Tuesday, November 8, 2011
An Attempt at Moral Shopping
Turning away from spending money with companies that are linked to Planned Parenthood, began a few years ago in our house, when I began to read disturbing articles about Planned Parenthood's link to the Girl Scouts (OSV also has an article here). If you search for the topic online you can find enough disturbing information to make you think twice about buying thin mints, much less taking your daughter to weekly meetings to be exposed to their... literature (they also make the "dishonorable mention" list on this lifesite news article).
From what I'd read about the link between Girl Scouts and P.P., the claims usually involve more about indoctrination into the culture of death and promiscuity than anything else, but in many ways that's more disturbing than large donations from corporations. P.P.'s trying to warp the minds of the young, so that they think that killing the unborn, for any reason whatsoever, is just a part of life.
Since I can easily put away a package of Girl Scout cookies in less than an hour, this first step in the boycott was rather hard. After all, who wants to walk by those cute little girls in front of the super marker, with their delicious cookies, and say "no." But it was a first step for our family in spending our cash in ways that didn't disturb our consciences.
After giving up G.S. cookies we learned about the Susan G. Komen foundations connections to Planned Parenthood (at least I think it was after... it was around the same time when I began to learn about PP's connections that I learned about both companies...). Suddenly shopping during Breast Cancer Awareness months became exceedingly difficult. But the Komen foundation has given millions and millions of dollars to P.P... and so I find myself scouring labels with the little pink ribbon to see if the money is going to Komen or some other, non PP donating organization and trying to make purchases accordingly.
The next step in our own family campaign for more ethical spending came when we read about Kraft, Pepsi and Nestle and their involvement with aborted fetal cell research (mmmm! Making your food taste better by using artificial flavors and making sure they wouldn't harm an aborted unborn child's kidney cells!). Kraft was the most honest in their response with: hey-but-using-dead-babies-helps-us-come-up-with-innovative-flavors, but they must have standards of some sort, because at least they didn't completely lie in their response like Pepsi did, with a very untrue note about how they don't do that sort of thing. There are Pepsi stockholders who are fighting Pepsi's involvement at the moment, but I think it's important to remember that they haven't won yet... If they do I'll be happy to buy Pepsi for Paul and eat at Taco Bell again. And of course there's Nestle who tiptoed around the question without answering it (with a we don't do anything that everyone else doesn't do! sort of answer), which also helped them onto our personal boycott list.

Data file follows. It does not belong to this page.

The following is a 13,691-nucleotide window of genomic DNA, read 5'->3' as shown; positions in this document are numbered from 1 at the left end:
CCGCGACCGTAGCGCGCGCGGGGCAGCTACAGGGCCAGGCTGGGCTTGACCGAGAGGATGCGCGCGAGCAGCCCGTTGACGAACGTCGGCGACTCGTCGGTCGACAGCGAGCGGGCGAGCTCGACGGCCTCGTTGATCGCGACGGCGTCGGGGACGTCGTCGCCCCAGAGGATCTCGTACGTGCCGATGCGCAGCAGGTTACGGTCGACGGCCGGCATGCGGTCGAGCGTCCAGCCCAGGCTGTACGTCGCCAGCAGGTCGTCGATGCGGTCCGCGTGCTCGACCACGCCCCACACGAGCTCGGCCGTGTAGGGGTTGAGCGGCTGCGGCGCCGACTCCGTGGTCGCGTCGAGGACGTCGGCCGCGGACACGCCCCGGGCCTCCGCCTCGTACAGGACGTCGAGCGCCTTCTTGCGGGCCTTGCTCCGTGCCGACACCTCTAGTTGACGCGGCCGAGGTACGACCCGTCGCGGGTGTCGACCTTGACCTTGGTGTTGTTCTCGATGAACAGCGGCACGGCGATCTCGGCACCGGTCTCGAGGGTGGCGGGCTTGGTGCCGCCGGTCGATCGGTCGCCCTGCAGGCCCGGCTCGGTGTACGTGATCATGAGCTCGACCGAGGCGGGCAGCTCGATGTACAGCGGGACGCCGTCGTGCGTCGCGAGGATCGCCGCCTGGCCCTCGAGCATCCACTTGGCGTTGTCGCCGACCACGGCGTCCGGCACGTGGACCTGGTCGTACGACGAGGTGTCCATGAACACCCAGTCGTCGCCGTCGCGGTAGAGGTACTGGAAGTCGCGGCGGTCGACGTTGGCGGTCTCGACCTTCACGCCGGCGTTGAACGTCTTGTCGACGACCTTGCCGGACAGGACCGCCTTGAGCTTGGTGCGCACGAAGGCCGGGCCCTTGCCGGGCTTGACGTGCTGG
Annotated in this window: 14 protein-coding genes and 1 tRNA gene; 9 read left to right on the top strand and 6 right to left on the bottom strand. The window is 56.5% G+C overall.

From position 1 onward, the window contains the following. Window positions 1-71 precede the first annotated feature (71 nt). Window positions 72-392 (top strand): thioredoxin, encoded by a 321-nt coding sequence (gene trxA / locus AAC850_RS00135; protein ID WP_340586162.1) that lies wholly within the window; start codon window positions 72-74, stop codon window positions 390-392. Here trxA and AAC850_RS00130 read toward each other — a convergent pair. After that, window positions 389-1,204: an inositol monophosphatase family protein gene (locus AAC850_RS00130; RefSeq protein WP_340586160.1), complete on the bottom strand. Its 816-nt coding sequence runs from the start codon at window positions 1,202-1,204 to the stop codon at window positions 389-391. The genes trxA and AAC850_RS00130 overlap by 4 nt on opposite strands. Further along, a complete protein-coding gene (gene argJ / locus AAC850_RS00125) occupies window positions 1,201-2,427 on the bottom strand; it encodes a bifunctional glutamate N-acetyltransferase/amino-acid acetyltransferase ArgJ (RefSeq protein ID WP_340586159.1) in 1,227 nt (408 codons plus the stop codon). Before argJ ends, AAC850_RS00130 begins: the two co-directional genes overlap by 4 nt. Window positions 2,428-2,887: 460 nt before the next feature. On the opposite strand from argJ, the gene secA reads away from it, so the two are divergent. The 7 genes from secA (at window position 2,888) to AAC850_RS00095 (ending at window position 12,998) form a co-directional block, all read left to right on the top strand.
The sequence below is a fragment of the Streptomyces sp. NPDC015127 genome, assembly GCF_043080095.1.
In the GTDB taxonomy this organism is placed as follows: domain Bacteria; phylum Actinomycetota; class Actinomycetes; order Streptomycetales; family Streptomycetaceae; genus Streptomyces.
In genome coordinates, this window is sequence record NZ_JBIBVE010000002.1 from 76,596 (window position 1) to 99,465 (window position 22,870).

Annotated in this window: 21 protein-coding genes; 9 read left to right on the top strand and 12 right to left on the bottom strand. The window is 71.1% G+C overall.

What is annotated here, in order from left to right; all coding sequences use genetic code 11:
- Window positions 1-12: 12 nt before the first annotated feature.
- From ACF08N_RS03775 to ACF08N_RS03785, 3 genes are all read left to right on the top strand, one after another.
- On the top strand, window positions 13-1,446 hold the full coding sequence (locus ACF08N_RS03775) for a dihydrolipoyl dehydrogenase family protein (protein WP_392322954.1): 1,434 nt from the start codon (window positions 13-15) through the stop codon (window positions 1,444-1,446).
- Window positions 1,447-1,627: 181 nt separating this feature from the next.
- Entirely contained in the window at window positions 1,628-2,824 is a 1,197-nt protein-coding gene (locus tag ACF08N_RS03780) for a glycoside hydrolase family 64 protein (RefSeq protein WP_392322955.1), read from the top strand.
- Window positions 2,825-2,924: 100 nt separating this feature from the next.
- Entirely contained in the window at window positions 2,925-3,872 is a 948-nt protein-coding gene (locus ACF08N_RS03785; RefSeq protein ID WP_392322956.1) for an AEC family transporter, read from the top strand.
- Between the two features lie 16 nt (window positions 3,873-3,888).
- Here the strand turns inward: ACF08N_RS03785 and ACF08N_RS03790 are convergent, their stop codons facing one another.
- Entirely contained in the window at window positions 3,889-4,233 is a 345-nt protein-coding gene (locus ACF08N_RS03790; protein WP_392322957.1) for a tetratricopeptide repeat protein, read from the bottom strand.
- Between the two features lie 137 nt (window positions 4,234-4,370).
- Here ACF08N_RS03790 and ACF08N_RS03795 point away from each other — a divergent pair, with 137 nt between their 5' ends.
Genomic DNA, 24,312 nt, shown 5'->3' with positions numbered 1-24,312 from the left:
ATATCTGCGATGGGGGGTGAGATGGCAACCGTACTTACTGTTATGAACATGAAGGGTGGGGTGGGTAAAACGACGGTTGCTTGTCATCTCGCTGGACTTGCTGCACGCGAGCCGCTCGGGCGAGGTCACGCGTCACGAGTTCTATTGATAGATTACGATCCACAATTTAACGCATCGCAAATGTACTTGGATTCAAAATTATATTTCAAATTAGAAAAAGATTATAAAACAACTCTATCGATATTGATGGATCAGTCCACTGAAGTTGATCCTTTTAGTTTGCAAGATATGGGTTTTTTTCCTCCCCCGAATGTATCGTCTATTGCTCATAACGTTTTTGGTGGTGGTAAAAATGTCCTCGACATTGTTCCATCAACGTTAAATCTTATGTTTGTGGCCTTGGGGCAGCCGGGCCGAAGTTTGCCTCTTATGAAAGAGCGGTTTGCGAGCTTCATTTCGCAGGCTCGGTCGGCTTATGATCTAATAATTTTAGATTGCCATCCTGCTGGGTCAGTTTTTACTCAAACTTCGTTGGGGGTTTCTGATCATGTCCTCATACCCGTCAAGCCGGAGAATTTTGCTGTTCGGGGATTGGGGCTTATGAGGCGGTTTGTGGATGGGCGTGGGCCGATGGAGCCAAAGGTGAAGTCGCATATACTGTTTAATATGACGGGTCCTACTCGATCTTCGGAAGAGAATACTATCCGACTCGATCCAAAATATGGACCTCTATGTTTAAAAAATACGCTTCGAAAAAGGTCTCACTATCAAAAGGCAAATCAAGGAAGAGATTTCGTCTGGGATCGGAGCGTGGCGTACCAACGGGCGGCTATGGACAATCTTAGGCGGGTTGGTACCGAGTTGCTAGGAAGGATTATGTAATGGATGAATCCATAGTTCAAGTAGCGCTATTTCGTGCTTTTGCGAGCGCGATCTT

It wasn't easy giving up Kraft. In fact, I still find myself discovering companies that are owned by Kraft every week. As I'm writing this I hopped over and checked out the wikipedia entry, and found out Cadbury was part of Kraft (Nooooooooooooo!!!!!!!!!!!!!!!!!!!!!!!! Did I know that before and block it out?!?!). However, giving up Nabisco, Philadelphia (as in kraft's cream cheese), Oscar Mayer, A1, Cracker Barrel, Capri Sun, Dentyne gum, Handi-Snacks, Halls, Jell-O, Kool-Aid, Nutter Butters and Newtons, Planters, Ritz, Stove Top, Triscuit, Trident, Toblerone, Velveeta, and Wheat Thins hasn't been easy (for a full list of their "large brands" from the Kraft website go here. And the brands above are just the tip of the iceberg...). It's hard to remember what Kraft owns. But we have made an honest effort to avoid buying from companies that think it's business as usual to include the destruction of human life as part of the process when testing their products.
After all, if I can check labels for nutrition information, I can certainly check to see if they say "Kraft Foods" anywhere.
the pro-life boycott list (at least what's freely available) and I'm thinking of taking the plunge and paying $19 to get the actual list from Life Decisions International so that we can feel more confident shopping. Red Lobster and Olive Garden both make the list of places we won't be frequenting during special occasions, and we won't be visiting the nice looking Whole Foods across town any time soon either (okay... I wouldn't have been shopping their anyways...).
I do encourage everyone to buy from Kohl's and Mrs. Fields since they made their way off the list in the past year!
I know that a lot of people probably think we're a little bit crazy for taking this so far, because it's not the easiest thing in the world, but after lots of thought I knew that in good conscience I couldn't continue to support these businesses in any way, knowing what they pass the money along to. It seems to me that often times the things we should do aren't easy, and I think spending our money responsibly to avoid supporting abortion providers should be high on the list!
What companies do you avoid for moral reasons?